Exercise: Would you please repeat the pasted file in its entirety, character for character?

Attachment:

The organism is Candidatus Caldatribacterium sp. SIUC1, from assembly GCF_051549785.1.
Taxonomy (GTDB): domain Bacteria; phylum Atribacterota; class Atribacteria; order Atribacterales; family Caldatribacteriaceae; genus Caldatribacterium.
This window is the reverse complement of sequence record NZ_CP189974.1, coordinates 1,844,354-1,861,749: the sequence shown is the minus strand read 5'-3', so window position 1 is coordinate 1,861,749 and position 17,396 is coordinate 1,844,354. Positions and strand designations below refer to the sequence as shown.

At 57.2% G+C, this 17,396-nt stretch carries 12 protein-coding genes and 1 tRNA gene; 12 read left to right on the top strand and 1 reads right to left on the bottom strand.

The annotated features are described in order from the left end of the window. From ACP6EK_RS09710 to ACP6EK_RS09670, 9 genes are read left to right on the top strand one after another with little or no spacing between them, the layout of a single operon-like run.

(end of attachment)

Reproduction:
The organism is Candidatus Caldatribacterium sp. SIUC1, from assembly GCF_051549785.1.
Taxonomy (GTDB): domain Bacteria; phylum Atribacterota; class Atribacteria; order Atribacterales; family Caldatribacteriaceae; genus Caldatribacterium.
This window is the reverse complement of sequence record NZ_CP189974.1, coordinates 1,844,354-1,861,749: the sequence shown is the minus strand read 5'-3', so window position 1 is coordinate 1,861,749 and position 17,396 is coordinate 1,844,354. Positions and strand designations below refer to the sequence as shown.

At 57.2% G+C, this 17,396-nt stretch carries 12 protein-coding genes and 1 tRNA gene; 12 read left to right on the top strand and 1 reads right to left on the bottom strand.

The annotated features are described in order from the left end of the window. From ACP6EK_RS09710 to ACP6EK_RS09670, 9 genes are read left to right on the top strand one after another with little or no spacing between them, the layout of a single operon-like run.